easyJet A320neo

easyJet Expands its A320neo Fleet in Bid for Greater Efficiency and Lower Emissions


easyJet has expanded its fleet with new-technology, fuel-efficient aircraft, taking delivery of its 67th A320neo Family aircraft this month, in a significant move towards greater environmental sustainability.

The airline is in the process of renewing its fleet as part of its commitment to achieving net-zero emissions. This involves gradually phasing out older Airbus A320ceo Family aircraft and replacing them with new-technology A320neo Family aircraft, which are at least 15% more fuel-efficient. Additionally, the new planes reduce noise levels by up to 50% during taxiing, take-off and landing.

The renewal programme will see the A320neo Family aircraft make up 25% of easyJet’s overall fleet by October next year. According to current delivery plans, easyJet expects to receive 19 more A320neo Family aircraft by the end of 2024, with an additional 27 set to arrive in 2025.

David Morgan, Chief Operating Officer at easyJet, emphasized the importance of efficient technology in reducing emissions. “The adoption of more efficient technology is the single biggest contributor to reducing emissions in the short term, and the roll-out of new neo aircraft is a key part of this,” he said.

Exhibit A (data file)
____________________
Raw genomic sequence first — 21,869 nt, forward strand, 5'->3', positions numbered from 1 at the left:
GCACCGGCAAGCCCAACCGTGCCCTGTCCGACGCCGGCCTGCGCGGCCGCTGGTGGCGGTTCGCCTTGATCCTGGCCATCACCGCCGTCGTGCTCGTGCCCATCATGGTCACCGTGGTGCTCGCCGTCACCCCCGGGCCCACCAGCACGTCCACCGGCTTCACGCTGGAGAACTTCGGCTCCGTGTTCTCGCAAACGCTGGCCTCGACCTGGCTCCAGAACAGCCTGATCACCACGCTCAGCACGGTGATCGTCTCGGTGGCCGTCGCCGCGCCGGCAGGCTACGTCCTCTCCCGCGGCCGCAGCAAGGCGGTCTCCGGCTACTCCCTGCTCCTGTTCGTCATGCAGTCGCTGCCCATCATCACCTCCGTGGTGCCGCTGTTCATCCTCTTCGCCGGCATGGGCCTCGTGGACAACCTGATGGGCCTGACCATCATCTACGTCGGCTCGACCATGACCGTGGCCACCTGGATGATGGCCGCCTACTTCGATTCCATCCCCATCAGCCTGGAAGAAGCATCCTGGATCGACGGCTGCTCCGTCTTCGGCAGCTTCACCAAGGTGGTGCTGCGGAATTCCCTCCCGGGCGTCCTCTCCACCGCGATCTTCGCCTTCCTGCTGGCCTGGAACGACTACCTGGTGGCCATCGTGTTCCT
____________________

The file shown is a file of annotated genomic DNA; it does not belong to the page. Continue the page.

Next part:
easyJet is also incorporating new operational efficiencies, including the addition of Descent Profile Optimisation (DPO) and Continuous Descent Approach (CDA) software from Airbus. These technologies will enhance fuel-saving capabilities and reduce noise impact on the ground.

Wouter Van Wersch, Airbus President Europe Region & Sales, highlighted the value of their partnership with easyJet, saying, “As we continue to fulfil easyJet’s orders, each A320neo delivery future-proofs the airline’s growth as traffic rebounds.”

easyJet is the world’s largest operator of Airbus’ single-aisle aircraft, with over 300 planes currently in service, including the A319, A320ceo, A320neo and A321neo. The airline services over 130 European airports across 31 countries, operating over 1,000 routes.

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